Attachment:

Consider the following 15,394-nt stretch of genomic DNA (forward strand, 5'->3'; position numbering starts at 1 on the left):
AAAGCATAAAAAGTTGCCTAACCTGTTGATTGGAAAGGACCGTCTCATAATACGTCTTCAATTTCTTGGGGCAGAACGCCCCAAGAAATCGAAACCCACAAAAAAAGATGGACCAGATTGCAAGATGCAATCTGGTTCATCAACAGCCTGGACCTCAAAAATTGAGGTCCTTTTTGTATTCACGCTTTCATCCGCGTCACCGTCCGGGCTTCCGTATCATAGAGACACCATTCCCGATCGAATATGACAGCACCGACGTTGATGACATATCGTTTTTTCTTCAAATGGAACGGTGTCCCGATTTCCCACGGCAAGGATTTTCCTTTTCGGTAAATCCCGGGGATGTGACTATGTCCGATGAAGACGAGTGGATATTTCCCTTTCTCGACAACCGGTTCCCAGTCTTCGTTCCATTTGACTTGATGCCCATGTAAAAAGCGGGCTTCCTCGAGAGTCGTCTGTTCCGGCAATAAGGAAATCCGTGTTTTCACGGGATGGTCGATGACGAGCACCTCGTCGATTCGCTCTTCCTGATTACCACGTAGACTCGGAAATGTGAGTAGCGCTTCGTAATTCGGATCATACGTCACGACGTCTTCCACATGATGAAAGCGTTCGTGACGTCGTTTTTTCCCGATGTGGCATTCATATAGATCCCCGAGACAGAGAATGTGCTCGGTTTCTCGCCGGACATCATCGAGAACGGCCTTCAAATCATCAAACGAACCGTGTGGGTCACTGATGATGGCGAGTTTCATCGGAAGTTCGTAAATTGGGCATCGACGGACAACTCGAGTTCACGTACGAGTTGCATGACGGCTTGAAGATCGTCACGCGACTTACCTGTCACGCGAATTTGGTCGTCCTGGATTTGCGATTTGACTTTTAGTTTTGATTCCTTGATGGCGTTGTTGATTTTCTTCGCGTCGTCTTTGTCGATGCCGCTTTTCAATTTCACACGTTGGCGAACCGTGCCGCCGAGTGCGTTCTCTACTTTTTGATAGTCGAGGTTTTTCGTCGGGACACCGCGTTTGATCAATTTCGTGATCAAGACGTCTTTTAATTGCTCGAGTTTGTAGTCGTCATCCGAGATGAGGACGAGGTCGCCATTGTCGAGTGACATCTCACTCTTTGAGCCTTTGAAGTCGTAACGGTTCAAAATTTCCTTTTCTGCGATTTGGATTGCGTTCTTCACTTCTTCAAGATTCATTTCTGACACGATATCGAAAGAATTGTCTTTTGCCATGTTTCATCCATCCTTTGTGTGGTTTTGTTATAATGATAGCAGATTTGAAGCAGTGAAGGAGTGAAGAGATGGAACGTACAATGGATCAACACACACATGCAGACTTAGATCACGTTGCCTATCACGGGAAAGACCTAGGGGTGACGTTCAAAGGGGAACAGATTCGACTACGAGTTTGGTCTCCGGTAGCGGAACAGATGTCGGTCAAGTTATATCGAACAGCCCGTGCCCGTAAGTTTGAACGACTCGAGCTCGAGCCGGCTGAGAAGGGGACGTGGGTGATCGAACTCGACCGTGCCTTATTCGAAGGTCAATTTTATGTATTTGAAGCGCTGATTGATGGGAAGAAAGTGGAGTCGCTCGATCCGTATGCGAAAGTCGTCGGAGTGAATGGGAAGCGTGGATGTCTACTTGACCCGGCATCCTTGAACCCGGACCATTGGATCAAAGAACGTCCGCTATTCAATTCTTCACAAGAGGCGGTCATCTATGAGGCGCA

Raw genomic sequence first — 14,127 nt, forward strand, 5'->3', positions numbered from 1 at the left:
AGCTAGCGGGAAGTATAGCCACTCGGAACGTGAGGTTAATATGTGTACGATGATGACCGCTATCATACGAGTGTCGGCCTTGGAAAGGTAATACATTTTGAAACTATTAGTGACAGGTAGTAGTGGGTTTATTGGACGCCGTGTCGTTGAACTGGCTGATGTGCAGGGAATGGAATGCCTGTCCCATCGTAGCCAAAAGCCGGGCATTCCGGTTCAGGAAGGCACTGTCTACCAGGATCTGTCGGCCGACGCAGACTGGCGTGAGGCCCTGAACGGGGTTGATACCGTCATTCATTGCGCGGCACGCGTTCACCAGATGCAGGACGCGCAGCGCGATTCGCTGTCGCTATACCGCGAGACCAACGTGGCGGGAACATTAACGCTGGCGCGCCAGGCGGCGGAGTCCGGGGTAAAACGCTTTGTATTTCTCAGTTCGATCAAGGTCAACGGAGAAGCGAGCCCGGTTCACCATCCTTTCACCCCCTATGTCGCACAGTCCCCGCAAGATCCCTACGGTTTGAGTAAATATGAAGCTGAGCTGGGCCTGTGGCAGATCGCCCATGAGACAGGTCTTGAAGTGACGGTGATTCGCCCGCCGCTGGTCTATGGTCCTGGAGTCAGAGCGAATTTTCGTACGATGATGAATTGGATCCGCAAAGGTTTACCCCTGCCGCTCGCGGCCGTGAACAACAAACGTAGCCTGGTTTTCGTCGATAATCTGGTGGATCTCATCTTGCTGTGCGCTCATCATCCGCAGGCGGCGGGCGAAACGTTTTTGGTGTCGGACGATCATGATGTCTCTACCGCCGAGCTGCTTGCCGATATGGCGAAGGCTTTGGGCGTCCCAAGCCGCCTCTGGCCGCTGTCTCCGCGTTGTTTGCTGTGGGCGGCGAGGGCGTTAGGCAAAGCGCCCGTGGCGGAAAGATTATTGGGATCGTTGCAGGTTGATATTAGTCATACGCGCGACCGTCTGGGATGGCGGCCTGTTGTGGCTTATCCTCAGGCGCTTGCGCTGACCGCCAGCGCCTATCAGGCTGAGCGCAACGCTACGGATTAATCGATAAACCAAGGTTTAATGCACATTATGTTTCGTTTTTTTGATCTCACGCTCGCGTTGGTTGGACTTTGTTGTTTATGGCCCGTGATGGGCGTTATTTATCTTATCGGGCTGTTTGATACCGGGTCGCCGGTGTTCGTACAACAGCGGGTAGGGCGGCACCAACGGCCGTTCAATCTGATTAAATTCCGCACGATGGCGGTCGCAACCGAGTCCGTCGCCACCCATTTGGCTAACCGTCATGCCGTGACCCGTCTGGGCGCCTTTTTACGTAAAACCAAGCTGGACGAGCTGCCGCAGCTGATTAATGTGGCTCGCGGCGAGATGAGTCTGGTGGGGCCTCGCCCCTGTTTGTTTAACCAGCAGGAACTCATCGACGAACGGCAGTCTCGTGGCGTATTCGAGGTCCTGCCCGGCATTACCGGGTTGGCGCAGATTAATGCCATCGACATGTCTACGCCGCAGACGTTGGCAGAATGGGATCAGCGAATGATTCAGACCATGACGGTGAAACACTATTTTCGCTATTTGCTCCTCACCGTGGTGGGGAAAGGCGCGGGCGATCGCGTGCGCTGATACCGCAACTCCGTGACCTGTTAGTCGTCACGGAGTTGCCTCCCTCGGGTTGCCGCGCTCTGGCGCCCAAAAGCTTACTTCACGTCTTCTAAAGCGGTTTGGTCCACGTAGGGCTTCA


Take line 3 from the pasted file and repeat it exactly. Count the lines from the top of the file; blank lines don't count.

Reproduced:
Raw genomic sequence first — 14,127 nt, forward strand, 5'->3', positions numbered from 1 at the left: